Undoubtedly, these are exciting times for the alternatives world, filled with opportunities for innovation to thrive around it. Technology will very likely make opening alternative funds to retailisation easier going forward by helping overcome many of the current operational challenges.

A status update and the Luxembourg case

As we mentioned, the opening of alternative funds to retailisation has been around for a while, but it’s been gaining traction since the last three to five years, with some funds already getting their feet wet.

Indeed, this trend is taking place all over the world, including in the United States and Europe. And we know very well that if it’s happening in the Old Continent, everything points towards Luxembourg because that’s where many of the alternative fund managers sit.

In the Grand Duchy, alternative fund managers are very much open to retailisation. Kai also told us that if he were to guess, there are probably around 20 to 25 open-ended retailisation type of alternative funds that have already been set up in the last few years or are about to be setup, which is quite a positive number.

There’s nowhere better than Luxembourg for this trend to thrive because of its position in the UCITS sphere —more precisely, number one in Europe. Besides, the country has the know-how on dealing with individual investors, particularly when it comes to transfer agency and AML matters, and it has the right fund products as well.

Let’s get regulatory…but only a little

Another key challenge is the very choice of fund structure that can be used to address the needs and preferences of this new investor segment. That said, there are several options, but we are going to focus on two.

The undertakings for collective investment (UCI) Part II fund is a fund set up under Part II of the Luxembourg Law of 17 December 2010, which applies to AIFs that aren’t covered by a specific product law. The Part II fund is able to invest in all types of assets and, theoretically, allows any type of investor to invest in alternative investment funds.

There’s also the European Long-Term Investment Fund (ELTIF), which facilitates infrastructure investments and can be marketed to all types of investors across the EU. The ELTIF law is currently being revamped, which will probably result in an increased demand for this type of fund as it will make it more attractive and allow, through a passport, to sell fund shares throughout Europe to individuals.

Thanks for the info, but what now?

At PwC Luxembourg, Kai’s team can support fund managers who aren’t used to working in an open-ended environment. They will walk them through and help them implement the necessary operational changes. Moreover, his team can help fund managers in selecting the right partners —that is, the fund administration, transfer agency, among others.

Last, but not least, even though the passport in ELTIFs might be on the horizon, the UCI Part II is still quite fragmented even within the EU, and so, if fund managers are using it, they will probably need some support in navigating through the regulatory requirements in the different jurisdictions.

In addition, Thomas’s team can support alternative asset managers end-to-end in their tokenisation journey, starting from strategy definition, to product review, the selection of stakeholders and technological providers, to the entire operationalisation of the process.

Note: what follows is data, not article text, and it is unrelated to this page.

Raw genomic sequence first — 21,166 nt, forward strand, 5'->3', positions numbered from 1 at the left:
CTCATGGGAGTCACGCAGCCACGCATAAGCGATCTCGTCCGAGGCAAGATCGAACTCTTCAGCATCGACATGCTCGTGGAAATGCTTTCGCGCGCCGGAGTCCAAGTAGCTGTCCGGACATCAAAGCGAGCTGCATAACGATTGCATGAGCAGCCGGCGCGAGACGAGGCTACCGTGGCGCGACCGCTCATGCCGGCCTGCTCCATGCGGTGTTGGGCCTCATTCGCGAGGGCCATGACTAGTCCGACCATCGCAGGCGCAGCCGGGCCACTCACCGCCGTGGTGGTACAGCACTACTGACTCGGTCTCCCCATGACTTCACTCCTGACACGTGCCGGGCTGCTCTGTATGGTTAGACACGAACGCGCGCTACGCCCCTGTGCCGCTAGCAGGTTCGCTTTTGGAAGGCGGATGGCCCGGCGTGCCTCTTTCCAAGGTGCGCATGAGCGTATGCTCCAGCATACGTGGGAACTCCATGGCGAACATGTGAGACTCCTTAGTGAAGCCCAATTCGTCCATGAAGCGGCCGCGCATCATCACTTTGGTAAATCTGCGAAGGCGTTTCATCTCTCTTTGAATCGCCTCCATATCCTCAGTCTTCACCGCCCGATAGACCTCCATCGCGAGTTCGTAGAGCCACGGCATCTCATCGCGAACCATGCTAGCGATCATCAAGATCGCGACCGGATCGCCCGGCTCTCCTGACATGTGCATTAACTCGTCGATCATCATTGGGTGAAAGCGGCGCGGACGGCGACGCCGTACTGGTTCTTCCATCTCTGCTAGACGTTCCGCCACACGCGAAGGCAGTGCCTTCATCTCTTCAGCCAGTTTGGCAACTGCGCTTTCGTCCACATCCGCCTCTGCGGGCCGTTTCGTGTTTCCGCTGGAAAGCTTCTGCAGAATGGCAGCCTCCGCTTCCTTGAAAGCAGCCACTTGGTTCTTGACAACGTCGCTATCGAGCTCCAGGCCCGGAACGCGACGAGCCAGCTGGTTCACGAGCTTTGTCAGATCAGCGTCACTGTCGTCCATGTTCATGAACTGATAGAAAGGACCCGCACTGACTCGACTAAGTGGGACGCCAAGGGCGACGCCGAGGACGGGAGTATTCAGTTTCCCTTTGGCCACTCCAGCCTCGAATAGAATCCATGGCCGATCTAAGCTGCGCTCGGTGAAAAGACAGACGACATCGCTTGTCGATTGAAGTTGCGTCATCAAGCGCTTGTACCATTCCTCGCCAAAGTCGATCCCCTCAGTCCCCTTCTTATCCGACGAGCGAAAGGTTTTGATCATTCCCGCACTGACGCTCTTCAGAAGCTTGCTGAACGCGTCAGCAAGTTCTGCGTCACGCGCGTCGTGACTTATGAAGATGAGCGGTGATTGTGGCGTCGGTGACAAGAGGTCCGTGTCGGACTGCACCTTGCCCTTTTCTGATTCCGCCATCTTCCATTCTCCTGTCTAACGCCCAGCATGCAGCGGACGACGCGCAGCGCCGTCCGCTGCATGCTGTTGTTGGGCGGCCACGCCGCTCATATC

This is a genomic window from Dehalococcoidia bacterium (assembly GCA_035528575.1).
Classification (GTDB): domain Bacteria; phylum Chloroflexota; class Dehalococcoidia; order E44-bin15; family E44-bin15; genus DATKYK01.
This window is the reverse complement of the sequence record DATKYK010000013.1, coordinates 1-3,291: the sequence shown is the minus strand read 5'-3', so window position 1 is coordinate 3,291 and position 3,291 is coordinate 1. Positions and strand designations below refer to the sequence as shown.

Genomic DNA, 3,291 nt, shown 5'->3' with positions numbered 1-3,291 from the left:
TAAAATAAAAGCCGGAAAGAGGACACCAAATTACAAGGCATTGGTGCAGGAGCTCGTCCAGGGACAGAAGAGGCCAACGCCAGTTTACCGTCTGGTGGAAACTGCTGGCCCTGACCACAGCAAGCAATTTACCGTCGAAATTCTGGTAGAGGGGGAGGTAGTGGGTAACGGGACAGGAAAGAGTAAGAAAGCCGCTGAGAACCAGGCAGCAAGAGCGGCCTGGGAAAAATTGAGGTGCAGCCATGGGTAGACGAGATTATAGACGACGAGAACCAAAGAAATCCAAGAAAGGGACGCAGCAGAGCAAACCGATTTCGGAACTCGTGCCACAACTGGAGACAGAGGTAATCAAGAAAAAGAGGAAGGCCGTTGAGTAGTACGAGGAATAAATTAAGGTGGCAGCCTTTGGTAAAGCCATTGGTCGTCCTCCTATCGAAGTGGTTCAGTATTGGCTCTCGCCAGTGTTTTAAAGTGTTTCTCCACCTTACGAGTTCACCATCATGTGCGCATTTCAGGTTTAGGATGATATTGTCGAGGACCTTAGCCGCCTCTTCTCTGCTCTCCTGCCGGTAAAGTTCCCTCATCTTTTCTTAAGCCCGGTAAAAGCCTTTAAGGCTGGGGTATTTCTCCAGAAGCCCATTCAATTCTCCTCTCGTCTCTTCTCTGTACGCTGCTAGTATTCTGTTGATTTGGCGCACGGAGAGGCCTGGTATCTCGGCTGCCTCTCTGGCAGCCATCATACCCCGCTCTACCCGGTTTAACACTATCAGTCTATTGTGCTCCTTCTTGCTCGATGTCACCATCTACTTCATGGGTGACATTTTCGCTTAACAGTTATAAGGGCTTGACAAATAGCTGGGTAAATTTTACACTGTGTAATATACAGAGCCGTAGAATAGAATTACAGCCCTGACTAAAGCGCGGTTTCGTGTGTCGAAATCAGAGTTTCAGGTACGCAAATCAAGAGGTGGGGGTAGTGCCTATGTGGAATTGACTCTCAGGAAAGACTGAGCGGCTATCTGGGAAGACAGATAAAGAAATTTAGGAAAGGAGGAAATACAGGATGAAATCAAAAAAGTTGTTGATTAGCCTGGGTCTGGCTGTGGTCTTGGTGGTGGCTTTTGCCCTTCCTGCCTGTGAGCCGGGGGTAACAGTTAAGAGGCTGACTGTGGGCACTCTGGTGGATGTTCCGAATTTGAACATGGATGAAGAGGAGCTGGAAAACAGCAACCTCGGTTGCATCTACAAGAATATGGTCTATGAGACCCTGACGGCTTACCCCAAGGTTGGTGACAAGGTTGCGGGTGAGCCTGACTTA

We started this blog entry with a quote from Abraham Lincoln (“Good things come to those who wait”), but did you know there’s more to it? We purposefully left the rest to the end, which goes like this: “…but only the things left by those who hustle.”

The Luxembourgish fund industry is well equipped and placed to pave the way for this opportunity. There are, of course, some challenges to overcome, mainly operational, but the good news is that there are solutions as well —some may not be viable yet, but that’s the beauty of innovation. To get there, we can think of two things: taking baby steps and some hustling too.


*A gate provision refers to a statement in a fund’s offering documents that establishes the fund manager’s right to limit or halt redemptions. Gate provisions are intended to stop a run on a fund, particularly when the assets a fund holds are illiquid and difficult to turn to cash for redemption in a timely manner. Source: Investopedia.

What we think
Kai Braun
Kai Braun, Consulting Partner and Alternatives Advisory Leader at PwC Luxembourg

I’m quite excited about the opening of alternative funds to retailisation and the innovation that can happen around it. If alternative fund managers want to go for open-ended funds, which have some differences compared to the institutional world, they need to look into their internal operations, but they might also have to reconsider their setup with external parties.

Thomas Campione
Thomas Campione, Consulting Director and Crypto-assets Leader at PwC Luxembourg

Asset tokenisation offers massive opportunities to both issuers and investors. It can remove much of the existing friction in terms of product affordability, accessibility/investability and create the conditions for bringing liquidity to inherently illiquid assets. This shift however, implies the value chain’s transformation as we know it today —and any such change isn’t without challenge for incumbents. That said, I’m very optimistic about the industry’s ability to embrace technology and transform itself to maintain business relevance.